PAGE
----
As the US president, Michael Keaton warns his teenage daughter that she's the subject of "at least a dozen death threats every day". After seeing First Daughter, you'll understand why. Katie Holmes opens herself up for attack by starring in this moronically mushy, stupendously trite coming-of-age yarn about "trying to fit in" and "being yourself". Director Forest Whitaker has created a movie that's more scattered than Democrats in Ohio.
Like any father seeing his daughter off to college, President Mackenzie (Michael Keaton) is worried, but with Samantha's (Katie Holmes) every misstep making front-page news, his campaign for re-election is also at stake. He needn't worry though, because it turns out her idea of rebellion is eating popcorn and chocolate mixed together. Of course it's not the scandalous mixing of confectionary that grabs national headlines, but her romance with fellow student James (Marc Blucas).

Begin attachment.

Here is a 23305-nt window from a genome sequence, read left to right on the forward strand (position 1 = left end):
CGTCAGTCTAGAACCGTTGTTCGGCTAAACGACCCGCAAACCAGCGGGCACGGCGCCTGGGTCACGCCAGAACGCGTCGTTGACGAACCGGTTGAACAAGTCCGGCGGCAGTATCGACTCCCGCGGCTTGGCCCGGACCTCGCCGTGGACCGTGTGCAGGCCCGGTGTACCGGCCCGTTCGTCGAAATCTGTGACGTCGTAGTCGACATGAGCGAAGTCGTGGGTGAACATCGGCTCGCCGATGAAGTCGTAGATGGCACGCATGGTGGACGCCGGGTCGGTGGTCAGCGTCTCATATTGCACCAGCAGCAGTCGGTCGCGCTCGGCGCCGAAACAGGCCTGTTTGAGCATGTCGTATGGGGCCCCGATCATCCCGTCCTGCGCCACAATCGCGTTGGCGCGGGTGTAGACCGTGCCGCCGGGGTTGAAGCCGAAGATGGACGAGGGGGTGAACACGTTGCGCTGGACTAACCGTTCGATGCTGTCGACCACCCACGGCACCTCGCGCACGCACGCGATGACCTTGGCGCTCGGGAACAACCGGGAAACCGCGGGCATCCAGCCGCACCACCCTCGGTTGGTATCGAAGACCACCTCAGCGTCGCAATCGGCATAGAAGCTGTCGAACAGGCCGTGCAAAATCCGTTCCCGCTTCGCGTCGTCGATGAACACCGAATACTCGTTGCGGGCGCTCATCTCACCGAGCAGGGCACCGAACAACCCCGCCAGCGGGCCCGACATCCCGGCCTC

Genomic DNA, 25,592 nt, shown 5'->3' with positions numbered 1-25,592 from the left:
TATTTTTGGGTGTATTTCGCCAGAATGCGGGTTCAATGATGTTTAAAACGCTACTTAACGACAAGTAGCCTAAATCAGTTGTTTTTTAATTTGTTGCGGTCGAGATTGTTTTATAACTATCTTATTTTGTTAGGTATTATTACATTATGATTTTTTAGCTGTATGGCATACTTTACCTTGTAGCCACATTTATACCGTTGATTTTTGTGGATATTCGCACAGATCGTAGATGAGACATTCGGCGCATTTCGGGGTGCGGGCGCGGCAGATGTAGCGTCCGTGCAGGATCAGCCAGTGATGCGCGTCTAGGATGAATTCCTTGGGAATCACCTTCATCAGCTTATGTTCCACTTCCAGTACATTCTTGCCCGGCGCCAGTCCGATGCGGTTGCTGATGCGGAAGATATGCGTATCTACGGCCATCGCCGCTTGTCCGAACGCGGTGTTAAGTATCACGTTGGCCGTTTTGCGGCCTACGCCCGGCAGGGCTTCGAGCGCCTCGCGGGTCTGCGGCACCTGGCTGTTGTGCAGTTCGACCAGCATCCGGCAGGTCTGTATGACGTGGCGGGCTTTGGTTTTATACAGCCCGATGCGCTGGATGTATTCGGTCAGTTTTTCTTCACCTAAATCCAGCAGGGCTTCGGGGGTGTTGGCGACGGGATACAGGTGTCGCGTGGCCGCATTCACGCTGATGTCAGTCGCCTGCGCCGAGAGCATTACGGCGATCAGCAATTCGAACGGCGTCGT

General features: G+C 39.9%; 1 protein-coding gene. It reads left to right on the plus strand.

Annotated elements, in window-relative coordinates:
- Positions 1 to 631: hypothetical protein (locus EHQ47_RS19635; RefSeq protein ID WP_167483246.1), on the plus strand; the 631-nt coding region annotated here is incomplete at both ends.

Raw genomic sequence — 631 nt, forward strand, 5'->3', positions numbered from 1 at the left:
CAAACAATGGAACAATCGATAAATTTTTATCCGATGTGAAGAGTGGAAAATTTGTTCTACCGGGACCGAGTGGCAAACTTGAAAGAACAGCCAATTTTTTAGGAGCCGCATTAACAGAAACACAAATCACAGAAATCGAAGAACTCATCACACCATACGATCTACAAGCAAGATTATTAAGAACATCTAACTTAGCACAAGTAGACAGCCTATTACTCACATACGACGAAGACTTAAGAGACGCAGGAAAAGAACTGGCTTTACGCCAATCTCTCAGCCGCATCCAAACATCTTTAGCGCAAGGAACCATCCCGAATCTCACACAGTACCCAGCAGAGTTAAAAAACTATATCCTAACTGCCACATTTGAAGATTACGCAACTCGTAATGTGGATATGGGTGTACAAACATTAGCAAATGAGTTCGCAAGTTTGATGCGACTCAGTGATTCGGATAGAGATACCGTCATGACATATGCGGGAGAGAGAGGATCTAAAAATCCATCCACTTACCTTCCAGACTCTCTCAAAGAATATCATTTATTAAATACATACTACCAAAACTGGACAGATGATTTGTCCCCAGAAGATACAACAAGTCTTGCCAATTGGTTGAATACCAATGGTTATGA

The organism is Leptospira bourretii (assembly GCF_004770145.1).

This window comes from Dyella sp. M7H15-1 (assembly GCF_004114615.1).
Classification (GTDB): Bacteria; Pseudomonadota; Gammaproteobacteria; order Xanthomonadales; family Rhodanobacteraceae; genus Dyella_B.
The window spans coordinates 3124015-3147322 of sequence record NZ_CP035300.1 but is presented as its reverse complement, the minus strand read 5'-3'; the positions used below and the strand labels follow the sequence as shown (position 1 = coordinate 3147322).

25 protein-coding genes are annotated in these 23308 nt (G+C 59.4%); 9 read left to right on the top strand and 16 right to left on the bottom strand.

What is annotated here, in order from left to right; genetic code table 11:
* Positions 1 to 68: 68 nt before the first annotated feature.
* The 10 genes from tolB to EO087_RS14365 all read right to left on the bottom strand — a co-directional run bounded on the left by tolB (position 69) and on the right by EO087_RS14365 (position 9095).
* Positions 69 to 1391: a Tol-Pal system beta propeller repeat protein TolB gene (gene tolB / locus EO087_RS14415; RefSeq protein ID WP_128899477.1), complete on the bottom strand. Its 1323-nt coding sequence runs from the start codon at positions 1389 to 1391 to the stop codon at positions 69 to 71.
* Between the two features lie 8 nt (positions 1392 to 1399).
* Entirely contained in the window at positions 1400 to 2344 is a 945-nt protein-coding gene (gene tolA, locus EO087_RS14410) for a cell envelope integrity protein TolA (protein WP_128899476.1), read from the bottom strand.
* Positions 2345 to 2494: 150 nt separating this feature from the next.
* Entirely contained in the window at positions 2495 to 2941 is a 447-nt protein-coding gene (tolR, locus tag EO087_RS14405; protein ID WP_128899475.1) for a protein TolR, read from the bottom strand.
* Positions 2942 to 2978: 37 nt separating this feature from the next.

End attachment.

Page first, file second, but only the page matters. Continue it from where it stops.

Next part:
The two seem to be brought together by a shared sense of the profoundly inane, with Samantha constantly banging on about "wanting normal", while James announces his great ambition is to "stand on the sidelines of history". This stunning lack of inspiration is reflected in a script that continually hints at how teenagers have become disenchanted with politics without ever following it up. It wouldn't matter much except as a comedy, the laughs are unintentional and the love story is just plain risible. Still, when all Whitaker does is rub together a couple of soggy cardboard cut-outs, it's no wonder sparks don't fly. First Daughter wishes it were second-rate.